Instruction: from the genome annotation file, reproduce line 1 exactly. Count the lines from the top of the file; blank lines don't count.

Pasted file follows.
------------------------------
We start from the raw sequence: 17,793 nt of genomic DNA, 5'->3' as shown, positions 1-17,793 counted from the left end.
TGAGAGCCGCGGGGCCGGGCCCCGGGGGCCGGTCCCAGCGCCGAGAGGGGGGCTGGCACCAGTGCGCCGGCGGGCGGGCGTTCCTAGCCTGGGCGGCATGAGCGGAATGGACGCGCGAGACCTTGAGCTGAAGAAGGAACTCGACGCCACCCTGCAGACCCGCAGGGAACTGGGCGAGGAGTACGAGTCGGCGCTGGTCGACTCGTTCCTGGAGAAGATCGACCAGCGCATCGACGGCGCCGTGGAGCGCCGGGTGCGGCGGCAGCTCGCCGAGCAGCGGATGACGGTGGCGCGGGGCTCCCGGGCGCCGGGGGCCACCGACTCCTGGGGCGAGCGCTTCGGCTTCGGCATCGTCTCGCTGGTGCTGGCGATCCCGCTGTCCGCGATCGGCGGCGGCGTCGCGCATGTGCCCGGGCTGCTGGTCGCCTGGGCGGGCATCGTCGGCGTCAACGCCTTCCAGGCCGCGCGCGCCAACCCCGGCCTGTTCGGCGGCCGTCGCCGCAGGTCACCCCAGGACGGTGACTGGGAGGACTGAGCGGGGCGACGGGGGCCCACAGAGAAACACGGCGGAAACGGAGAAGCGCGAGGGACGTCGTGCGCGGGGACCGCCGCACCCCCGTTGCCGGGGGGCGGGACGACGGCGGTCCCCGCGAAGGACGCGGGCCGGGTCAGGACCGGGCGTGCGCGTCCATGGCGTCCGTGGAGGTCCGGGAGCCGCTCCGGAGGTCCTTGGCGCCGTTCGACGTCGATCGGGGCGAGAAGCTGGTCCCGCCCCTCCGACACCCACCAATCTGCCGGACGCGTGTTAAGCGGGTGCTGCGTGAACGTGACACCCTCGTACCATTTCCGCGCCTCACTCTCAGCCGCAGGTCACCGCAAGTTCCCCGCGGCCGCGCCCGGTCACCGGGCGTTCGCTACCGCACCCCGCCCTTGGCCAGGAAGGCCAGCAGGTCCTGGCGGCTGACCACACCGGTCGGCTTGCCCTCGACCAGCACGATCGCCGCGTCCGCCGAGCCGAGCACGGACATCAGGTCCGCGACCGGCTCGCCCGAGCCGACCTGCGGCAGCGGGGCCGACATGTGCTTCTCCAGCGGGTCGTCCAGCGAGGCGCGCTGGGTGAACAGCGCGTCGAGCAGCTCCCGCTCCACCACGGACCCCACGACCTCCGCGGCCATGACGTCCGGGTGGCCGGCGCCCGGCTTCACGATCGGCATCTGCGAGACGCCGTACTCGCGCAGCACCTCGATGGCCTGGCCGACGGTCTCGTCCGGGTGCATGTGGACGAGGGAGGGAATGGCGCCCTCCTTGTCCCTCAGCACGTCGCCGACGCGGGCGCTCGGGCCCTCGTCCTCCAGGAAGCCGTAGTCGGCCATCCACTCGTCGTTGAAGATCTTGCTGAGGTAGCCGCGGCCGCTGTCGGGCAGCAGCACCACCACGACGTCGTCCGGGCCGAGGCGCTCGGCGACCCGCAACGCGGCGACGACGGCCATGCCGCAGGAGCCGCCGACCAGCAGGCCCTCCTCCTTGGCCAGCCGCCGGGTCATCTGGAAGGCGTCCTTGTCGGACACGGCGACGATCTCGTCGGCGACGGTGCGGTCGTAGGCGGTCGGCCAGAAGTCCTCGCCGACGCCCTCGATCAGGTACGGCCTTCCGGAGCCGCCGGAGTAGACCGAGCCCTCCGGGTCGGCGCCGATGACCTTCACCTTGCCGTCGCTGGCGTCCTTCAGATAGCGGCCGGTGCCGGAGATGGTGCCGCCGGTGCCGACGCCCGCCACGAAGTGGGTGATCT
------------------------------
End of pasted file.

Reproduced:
We start from the raw sequence: 17,793 nt of genomic DNA, 5'->3' as shown, positions 1-17,793 counted from the left end.